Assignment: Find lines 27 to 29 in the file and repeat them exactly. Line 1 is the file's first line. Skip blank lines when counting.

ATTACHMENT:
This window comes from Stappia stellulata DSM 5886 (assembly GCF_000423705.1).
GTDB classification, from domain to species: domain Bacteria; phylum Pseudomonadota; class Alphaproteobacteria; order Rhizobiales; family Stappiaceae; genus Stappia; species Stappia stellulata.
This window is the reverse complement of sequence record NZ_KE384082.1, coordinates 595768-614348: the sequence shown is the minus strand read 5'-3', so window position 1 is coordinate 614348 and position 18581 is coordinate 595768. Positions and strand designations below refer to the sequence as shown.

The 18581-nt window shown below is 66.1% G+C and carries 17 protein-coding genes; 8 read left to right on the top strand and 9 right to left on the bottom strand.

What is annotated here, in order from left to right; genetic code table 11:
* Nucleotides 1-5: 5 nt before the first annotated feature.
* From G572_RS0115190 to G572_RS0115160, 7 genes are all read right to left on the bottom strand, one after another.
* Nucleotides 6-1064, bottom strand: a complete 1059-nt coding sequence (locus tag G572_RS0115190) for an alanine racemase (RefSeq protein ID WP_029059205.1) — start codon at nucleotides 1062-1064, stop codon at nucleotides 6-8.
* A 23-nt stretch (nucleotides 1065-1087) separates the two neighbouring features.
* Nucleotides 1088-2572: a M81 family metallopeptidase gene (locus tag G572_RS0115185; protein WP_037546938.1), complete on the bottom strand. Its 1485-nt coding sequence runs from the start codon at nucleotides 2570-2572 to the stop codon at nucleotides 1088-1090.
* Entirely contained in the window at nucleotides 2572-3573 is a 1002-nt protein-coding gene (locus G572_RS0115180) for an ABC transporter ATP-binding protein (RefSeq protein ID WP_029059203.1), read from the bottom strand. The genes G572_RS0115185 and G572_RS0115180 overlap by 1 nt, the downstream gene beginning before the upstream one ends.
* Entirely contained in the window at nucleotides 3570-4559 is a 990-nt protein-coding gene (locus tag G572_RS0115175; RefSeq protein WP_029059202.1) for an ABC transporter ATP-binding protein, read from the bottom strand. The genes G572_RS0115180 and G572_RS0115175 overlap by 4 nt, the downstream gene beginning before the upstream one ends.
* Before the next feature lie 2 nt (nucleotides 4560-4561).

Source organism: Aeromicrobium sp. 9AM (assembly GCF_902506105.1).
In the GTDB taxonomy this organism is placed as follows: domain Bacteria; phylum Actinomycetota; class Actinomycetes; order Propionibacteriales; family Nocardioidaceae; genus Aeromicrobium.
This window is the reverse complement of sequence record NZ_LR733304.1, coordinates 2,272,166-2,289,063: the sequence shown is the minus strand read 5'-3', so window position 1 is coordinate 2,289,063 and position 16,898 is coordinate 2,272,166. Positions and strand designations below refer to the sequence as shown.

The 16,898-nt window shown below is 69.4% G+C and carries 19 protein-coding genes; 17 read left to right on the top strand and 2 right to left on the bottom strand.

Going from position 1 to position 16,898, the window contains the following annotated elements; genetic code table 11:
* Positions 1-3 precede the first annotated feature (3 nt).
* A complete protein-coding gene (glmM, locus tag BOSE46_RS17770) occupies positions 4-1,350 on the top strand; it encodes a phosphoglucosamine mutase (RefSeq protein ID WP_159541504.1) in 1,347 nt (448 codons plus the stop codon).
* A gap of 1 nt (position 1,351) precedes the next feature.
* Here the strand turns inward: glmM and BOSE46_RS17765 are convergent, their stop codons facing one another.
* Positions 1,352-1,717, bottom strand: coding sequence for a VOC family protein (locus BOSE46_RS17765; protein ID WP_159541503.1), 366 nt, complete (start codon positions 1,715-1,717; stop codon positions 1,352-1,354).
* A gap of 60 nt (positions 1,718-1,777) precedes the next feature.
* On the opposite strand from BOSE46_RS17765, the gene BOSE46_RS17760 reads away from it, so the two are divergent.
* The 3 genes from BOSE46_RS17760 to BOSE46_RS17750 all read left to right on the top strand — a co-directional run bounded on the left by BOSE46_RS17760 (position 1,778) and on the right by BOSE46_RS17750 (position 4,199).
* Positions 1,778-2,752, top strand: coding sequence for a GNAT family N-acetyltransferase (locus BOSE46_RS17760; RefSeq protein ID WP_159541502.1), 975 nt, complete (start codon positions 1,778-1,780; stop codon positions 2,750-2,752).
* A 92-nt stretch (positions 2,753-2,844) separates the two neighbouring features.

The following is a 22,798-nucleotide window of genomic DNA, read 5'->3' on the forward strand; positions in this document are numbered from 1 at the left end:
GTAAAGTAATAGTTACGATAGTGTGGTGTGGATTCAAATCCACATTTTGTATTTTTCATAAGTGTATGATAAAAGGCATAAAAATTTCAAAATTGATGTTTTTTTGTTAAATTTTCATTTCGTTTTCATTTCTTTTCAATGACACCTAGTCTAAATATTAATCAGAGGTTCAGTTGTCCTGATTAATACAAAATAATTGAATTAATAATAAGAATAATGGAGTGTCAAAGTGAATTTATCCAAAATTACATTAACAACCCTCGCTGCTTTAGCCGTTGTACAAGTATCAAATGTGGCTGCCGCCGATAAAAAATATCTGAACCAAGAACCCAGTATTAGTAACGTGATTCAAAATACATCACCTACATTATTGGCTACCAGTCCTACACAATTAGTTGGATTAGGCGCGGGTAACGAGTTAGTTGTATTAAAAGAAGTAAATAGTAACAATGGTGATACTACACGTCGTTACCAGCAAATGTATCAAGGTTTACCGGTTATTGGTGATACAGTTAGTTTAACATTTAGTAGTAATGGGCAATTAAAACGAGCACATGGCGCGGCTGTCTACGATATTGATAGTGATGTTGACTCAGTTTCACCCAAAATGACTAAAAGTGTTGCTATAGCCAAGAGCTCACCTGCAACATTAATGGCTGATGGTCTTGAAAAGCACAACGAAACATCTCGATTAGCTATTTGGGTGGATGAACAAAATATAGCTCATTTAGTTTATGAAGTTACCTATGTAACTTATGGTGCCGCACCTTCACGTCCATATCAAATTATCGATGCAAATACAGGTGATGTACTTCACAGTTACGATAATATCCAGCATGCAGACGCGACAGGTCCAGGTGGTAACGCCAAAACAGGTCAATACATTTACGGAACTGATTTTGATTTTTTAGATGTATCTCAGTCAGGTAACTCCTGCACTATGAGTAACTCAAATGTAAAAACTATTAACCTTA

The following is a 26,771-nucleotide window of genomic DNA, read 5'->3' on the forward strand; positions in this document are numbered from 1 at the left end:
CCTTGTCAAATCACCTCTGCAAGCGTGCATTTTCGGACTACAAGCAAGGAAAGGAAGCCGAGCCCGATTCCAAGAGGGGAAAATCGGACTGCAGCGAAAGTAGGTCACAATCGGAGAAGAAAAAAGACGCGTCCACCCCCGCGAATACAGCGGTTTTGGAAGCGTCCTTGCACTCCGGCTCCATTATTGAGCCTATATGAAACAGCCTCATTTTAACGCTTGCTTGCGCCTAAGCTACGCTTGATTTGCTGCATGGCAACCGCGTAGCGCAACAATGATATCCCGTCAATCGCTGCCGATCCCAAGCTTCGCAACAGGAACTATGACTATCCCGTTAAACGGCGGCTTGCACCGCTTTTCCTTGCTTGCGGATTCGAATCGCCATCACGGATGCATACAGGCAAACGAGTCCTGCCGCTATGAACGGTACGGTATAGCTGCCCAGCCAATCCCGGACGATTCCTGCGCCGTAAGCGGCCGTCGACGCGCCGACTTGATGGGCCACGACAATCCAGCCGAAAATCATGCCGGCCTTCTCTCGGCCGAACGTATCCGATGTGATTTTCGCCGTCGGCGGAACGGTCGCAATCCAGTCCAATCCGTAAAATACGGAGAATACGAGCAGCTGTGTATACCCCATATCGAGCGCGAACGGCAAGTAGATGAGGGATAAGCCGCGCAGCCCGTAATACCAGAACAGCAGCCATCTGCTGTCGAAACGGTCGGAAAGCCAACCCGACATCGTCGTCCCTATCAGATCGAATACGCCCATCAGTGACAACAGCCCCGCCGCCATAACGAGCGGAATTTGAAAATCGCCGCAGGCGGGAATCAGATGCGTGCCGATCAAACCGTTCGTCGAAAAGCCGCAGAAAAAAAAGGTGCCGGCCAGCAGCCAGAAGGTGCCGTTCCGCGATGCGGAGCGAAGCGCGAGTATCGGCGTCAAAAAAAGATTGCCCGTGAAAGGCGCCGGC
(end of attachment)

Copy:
* Positions 1,778-2,752, top strand: coding sequence for a GNAT family N-acetyltransferase (locus BOSE46_RS17760; RefSeq protein ID WP_159541502.1), 975 nt, complete (start codon positions 1,778-1,780; stop codon positions 2,750-2,752).
* A 92-nt stretch (positions 2,753-2,844) separates the two neighbouring features.

The following is a 22,798-nucleotide window of genomic DNA, read 5'->3' on the forward strand; positions in this document are numbered from 1 at the left end: